A prominent figure in the international oil industry, Mohammad Sanusi Barkindo, the secretary general of OPEC, died Tuesday in Nigeria, his home country, according to the oil producers group.
No cause of death was given. Mr. Barkindo, 63, had followed a busy schedule on Tuesday, giving a speech at a conference and meeting with Nigeria’s president, Muhammadu Buhari.
Mr. Barkindo took the helm of the oil producers’ group in 2016, during a turbulent period after prices had collapsed.
An OPEC secretary general’s role is not to set policy but to implement the wishes of the organization’s members, who are de facto led by Saudi Arabia. He had a moderating influence at OPEC, and helped make the group, whose workings are often mysterious to outsiders, better known to a wider audience, including in the United States. “Barkindo created a positive image of OPEC,” wrote Ibrahim AlMuhanna, a former Saudi oil official, in “Oil Leaders,” a recent book.
He was scheduled to leave his position at the end of July. In January, OPEC declined to give Mr. Barkindo a third term, and chose Haitham Al-Ghais, a veteran oil official from Kuwait, as his successor.
There is no indication that the change of leadership will influence how much oil OPEC produces.
Heading OPEC can be a tricky job that requires staying on the good side of officials with big egos and countries with competing interests, notably Saudi Arabia and Iran, which are often at odds over oil and other issues.
“He was great diplomatically,” said Amrita Sen, the head of oil at Energy Aspects, a research firm. “He did it with great flair.”
Mr. Barkindo came to head OPEC after a long career as an industry official and executive, including a brief stint as head of the Nigerian National Petroleum Corporation.
He was often credited with helping to revive and strengthen OPEC at a time when it was on the defensive because of surging oil production in the United States.
In a statement on Wednesday, OPEC said that Mr. Barkindo had “played a key role” in forming the wider group that came to be called OPEC Plus, which includes Russia, in 2016. OPEC also said that Mr. Barkindo had helped the group navigate major downturns, including oil price falls in 2015-16 and during the beginning of the pandemic in 2020.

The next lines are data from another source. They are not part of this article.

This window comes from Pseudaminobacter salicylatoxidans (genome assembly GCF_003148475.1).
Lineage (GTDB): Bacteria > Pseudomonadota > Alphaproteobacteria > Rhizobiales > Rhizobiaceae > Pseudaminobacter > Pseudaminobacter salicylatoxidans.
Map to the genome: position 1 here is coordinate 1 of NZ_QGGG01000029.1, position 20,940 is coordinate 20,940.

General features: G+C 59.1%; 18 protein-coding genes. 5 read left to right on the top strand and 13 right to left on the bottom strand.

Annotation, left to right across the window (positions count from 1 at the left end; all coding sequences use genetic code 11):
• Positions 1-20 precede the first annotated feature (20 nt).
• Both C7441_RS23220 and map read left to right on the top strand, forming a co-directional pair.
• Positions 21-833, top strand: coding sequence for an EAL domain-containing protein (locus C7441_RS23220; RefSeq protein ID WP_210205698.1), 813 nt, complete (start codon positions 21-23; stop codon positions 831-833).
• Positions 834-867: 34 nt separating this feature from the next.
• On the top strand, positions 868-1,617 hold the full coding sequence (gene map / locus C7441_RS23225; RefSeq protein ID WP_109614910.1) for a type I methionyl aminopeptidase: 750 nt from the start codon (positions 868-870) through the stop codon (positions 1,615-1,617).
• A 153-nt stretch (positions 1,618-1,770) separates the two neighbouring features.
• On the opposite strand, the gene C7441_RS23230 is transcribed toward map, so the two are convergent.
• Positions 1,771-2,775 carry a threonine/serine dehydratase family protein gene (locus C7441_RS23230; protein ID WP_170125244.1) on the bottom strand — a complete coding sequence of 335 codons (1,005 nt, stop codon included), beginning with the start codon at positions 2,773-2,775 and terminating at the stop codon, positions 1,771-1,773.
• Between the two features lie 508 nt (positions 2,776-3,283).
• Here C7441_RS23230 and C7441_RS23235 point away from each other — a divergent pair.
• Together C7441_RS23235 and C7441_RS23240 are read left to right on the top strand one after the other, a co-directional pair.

Bringing Russia into decision-making on oil output was likely the most important change that occurred under Mr. Barkindo’s leadership. During the last five years, Riyadh and Moscow have often called the shots on production, with other OPEC members largely forced to go along.
Having Russia as an ally bolstered OPEC’s clout in its efforts to manage markets, but Riyadh now has a problem in deciding whether Moscow should continue as a co-leader of OPEC Plus. Russian production is being slowed by sanctions over the war in Ukraine, and it is no longer clear that Saudi Arabia and Russia share interests to the extent that they did previously.
For instance, the Saudis will probably want to send more oil to Europe to replace supplies from Russia as Europe’s embargo tightens, while Moscow might prefer that Europe felt the strain of the measures it is taking to punish the Kremlin for the war in Ukraine.
In his last speech, at an oil conference in Nigeria, Mr. Barkindo warned that the oil industry, in which he had spent his career, was now facing huge challenges, including volatile commodity prices because of geopolitics as well as pressures to reduce oil and gas consumption to mitigate climate change.
Mr. Barkindo suggested that it was unfair to blame the oil industry and oil producing countries for the current high prices. He said it was unrealistic to expect an instant recovery from the ravages of the pandemic that helped sap investment in the industry.
“You cannot turn a tap and solve the world’s oil needs overnight,” he said.